Gold and the Incas: Lost Worlds of Peru
Minister for Culture of Peru Diana Alvarez-Calderon at the preview of major summer exhibition, Gold and the Incas: Lost worlds of Peru opens at the National Gallery of Australia. Photo: Jay Cronan
From shining gold to brilliant feathers, beaten silver and evocative sculpted heads, ancient Peru was a place of drama, beauty and lots of bling.
And some of the most spectacular pieces are now on display at the National Gallery of Australia as part of its much-anticipated summer blockbuster, Gold and the Incas: Lost Worlds of Peru, which opens on Friday.
The gallery has borrowed more than 200 pieces from 10 Peruvian museums to stage the major survey of ancient artefacts, most of which have been recovered from burial sites across the country.
From elaborate gold and silver facial ornaments, to vivid woven shrouds and ceramic carvings, the gallery's large exhibition space has been transformed into a dark and brilliant shrine to the ancient South American artists.
Peruvian minister for culture Diana Alvarez-Calderon, who is in Australia for just four days, said the show had given her a newfound appreciation of her own culture.
"I'm pretty much amazed and of course it's an honour for Peru to be here, showing such beautiful pieces," she said.
"Really when you see so many pieces in Peru, you can't imagine how well they will look outside. It's like seeing it from afar. When you're near your culture and you see its daily problems in each place, the difficulties to preserve archaeological sites, you have little time to watch the beauty of all that we have," she said.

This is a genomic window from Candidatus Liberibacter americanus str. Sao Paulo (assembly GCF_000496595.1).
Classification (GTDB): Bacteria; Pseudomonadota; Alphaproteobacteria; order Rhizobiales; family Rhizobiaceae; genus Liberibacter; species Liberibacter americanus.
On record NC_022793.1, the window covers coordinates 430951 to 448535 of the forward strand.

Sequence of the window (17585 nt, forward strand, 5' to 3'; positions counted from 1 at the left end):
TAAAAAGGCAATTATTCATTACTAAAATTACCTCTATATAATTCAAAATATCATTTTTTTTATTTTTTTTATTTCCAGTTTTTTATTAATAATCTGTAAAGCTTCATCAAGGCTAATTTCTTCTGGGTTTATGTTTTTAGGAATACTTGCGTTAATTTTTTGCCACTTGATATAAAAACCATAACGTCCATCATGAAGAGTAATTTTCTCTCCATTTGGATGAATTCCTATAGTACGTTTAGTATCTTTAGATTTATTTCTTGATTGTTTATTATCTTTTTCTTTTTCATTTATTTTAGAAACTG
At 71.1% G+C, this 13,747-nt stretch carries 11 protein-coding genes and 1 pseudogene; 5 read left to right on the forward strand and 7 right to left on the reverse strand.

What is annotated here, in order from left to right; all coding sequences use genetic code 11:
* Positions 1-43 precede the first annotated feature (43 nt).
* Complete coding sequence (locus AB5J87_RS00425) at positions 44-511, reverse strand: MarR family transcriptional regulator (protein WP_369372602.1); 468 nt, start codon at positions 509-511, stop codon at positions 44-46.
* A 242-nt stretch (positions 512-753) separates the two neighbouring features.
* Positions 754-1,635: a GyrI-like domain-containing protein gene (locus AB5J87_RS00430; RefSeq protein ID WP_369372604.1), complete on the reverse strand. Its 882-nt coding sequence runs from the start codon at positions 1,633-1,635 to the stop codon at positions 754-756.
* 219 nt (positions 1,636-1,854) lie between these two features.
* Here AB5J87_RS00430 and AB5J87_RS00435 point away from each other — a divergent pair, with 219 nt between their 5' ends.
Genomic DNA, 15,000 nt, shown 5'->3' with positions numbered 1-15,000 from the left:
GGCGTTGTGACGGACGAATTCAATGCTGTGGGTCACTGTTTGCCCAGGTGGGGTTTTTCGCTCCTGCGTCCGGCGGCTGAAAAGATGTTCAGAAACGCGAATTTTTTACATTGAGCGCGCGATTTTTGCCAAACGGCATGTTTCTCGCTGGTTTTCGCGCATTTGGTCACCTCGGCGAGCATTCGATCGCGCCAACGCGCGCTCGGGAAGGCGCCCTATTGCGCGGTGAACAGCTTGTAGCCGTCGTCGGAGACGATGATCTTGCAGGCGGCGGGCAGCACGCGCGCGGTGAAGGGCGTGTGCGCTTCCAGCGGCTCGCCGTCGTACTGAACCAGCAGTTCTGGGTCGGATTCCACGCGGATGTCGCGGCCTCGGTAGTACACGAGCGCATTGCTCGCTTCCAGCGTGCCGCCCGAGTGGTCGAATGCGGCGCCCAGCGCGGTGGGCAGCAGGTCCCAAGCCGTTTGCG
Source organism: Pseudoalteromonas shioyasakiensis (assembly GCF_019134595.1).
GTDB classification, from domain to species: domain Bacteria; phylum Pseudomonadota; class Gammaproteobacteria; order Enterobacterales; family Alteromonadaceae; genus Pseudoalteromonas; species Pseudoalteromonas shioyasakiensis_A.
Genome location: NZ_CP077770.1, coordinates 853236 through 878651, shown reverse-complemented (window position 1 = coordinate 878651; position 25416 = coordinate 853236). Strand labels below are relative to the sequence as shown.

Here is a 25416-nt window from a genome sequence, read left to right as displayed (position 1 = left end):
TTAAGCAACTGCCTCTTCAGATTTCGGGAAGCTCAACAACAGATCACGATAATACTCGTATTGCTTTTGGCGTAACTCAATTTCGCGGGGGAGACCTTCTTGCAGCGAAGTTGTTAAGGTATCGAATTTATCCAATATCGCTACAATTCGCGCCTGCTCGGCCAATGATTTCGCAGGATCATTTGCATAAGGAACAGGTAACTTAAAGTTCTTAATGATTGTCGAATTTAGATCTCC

She said it was easy for Peruvians to take their culture and heritage for granted, and that the show had given her ideas to take back and use to develop a major new archaeological exhibition in Lima.
"When you come outside and you walk through such a very well done exhibition, you say to yourself, that is what we should be doing in Peru," she said.
"These things call to Peruvians so they can appreciate what they have in their own country."
Included in the show are works from 18 different cultures, and the oldest piece, a carving from a temple of a winged deity holding a severed head, is 3000 years old.
And while many of the pieces were worn by and buried with the country's rulers and noblemen, there are also more humble pieces, such as a woolly llama that was probably buried with a llama herder.
There are also pots carved into the shape of corn and potatoes, both native to Peru, to be used in the afterlife.
Assistant curator Simeran Maxwell said working on the show had been a highlight of her career, especially when it came to the jewellery.
"The thing that people won't be able to realise is that all the little pieces move, so when you unpack them and they come out of the crates, they sort of jangle in the light, and it's just a sublime experience watching it," she said.
"It's a pity we can't get a little fan in there, because you could completely appreciate what it would have been like seeing a person wearing all of this amazing stuff. It is so intricate and so delicate and the gold is so thin, you don't really appreciate that from images.
"But you can see when you look at it up close how delicate the gold is."
She said the intricacy of the gold was all the more remarkable given the Peruvians retrieved the gold from the river, and hammered it into breastplates and jewellery.
The feathered cloaks and ornaments were also remarkable, given how well preserved they were.
"Everyone says they must be dyed feathers, but they're all natural," she said.
"Thank god for Peruvian weather."
Gold and the Incas: Lost Worlds of Peru opens at the National Gallery of Australia on Friday, and runs until April 21.